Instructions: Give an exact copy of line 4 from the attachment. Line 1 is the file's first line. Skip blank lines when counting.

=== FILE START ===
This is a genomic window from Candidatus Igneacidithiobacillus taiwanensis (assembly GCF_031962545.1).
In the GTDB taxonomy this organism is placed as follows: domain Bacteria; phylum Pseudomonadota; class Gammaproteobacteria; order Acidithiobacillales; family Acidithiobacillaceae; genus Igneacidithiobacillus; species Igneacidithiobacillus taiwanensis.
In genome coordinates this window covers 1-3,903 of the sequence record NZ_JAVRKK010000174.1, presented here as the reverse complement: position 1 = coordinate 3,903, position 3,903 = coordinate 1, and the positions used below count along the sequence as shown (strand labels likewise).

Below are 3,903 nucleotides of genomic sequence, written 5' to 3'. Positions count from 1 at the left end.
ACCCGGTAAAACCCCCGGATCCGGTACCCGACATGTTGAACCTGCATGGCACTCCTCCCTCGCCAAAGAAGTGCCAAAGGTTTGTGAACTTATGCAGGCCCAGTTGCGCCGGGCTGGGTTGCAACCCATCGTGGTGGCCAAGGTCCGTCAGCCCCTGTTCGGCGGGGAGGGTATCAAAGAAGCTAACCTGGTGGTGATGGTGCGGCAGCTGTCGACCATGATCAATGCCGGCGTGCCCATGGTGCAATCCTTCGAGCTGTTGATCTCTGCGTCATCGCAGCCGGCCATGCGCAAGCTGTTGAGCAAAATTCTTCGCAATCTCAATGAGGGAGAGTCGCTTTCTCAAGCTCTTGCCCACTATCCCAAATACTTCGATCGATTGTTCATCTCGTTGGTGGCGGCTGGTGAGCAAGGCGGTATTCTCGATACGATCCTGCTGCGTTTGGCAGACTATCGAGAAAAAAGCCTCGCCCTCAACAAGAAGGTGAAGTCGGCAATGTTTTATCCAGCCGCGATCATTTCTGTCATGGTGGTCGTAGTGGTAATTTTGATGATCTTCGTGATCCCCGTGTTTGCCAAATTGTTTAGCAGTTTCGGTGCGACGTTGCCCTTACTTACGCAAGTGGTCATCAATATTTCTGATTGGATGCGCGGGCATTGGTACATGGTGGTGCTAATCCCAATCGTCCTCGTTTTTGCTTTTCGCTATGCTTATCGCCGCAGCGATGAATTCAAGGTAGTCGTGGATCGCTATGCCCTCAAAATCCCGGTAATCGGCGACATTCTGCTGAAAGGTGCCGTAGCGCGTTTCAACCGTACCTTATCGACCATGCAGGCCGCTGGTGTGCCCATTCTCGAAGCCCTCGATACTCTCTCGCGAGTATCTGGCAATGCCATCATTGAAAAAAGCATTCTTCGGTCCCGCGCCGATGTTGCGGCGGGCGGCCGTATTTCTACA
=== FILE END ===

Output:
Below are 3,903 nucleotides of genomic sequence, written 5' to 3'. Positions count from 1 at the left end.